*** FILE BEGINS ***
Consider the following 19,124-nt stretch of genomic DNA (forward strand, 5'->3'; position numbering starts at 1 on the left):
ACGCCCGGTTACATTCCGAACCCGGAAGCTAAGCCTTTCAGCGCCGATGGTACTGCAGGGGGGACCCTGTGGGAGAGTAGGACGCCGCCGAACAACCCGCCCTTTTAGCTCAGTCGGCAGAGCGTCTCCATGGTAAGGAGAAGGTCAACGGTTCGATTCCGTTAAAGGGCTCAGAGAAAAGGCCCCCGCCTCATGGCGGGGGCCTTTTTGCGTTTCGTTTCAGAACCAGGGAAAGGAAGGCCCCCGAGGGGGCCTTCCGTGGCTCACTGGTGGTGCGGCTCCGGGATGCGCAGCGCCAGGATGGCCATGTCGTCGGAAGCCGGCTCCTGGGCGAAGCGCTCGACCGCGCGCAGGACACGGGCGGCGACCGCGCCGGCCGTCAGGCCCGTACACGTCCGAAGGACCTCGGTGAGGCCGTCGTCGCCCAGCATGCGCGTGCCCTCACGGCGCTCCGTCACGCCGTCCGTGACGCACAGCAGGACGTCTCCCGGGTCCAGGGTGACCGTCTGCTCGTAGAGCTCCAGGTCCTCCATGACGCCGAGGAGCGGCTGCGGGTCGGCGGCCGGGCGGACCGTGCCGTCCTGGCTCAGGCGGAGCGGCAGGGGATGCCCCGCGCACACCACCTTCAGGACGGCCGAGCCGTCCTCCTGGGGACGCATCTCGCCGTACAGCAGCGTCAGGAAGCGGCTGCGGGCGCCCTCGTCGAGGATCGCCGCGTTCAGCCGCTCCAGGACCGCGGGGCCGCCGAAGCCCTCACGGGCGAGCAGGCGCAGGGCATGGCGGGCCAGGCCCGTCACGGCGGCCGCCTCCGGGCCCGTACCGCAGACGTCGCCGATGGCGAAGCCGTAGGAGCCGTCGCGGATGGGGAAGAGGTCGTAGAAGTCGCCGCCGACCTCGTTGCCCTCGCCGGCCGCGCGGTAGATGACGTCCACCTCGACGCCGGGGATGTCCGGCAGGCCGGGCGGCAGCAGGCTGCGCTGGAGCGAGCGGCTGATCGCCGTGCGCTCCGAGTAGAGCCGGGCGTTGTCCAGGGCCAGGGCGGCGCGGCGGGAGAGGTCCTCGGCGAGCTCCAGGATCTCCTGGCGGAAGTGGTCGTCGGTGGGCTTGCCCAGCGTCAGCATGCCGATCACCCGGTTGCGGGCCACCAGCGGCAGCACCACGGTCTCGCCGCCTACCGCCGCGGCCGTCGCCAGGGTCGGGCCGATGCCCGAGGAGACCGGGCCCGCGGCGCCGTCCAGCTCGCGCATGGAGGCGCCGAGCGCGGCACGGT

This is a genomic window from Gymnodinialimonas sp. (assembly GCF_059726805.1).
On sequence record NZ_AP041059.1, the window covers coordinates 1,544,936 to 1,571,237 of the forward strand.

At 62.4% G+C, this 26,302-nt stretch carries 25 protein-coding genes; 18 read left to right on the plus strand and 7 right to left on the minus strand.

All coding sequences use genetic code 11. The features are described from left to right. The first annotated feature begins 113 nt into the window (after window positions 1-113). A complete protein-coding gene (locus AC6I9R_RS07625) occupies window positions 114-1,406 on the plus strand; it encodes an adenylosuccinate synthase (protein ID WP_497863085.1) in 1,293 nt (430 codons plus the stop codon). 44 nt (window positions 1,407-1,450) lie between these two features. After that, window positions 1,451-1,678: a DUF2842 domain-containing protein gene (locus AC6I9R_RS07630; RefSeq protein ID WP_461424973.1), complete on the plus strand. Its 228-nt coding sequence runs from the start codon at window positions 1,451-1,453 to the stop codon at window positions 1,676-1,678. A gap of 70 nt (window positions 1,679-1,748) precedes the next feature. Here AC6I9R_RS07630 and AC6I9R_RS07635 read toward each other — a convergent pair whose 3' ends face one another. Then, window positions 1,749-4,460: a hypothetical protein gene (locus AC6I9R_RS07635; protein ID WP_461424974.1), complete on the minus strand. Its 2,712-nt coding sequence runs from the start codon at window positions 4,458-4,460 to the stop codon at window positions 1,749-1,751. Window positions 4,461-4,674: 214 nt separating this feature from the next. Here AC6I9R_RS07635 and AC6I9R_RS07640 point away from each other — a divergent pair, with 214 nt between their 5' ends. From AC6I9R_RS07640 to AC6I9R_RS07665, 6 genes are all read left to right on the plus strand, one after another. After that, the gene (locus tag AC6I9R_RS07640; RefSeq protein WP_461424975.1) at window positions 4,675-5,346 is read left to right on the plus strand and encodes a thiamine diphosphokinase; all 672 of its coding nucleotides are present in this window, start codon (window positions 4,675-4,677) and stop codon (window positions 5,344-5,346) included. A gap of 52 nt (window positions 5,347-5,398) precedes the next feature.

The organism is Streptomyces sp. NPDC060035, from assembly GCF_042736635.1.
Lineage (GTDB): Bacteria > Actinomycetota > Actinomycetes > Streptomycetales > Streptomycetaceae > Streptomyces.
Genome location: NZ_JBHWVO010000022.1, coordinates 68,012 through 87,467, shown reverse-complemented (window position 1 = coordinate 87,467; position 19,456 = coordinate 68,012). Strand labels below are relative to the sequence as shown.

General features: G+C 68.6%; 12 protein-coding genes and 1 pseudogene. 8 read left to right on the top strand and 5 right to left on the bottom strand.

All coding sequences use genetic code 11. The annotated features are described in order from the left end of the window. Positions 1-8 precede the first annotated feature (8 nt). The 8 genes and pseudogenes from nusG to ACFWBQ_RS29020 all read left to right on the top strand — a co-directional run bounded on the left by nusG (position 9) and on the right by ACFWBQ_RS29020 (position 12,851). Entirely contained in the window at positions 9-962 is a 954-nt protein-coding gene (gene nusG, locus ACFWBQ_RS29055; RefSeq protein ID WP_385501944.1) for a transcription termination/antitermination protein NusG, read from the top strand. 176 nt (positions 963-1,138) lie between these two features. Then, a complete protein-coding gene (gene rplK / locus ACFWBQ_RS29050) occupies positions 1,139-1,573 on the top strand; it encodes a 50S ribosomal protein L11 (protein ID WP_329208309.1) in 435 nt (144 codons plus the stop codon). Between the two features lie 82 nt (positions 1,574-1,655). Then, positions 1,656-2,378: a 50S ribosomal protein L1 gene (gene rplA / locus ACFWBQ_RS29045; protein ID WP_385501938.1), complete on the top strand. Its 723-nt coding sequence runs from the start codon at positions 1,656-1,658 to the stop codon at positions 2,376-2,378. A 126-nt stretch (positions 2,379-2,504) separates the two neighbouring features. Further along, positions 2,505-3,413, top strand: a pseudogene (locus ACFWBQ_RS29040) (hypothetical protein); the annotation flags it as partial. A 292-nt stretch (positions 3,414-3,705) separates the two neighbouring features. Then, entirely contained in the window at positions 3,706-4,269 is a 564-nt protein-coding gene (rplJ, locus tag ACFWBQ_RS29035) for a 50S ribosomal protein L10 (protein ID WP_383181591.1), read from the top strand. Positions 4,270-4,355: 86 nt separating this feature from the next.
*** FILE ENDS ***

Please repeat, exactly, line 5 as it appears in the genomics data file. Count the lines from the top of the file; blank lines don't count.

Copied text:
At 62.4% G+C, this 26,302-nt stretch carries 25 protein-coding genes; 18 read left to right on the plus strand and 7 right to left on the minus strand.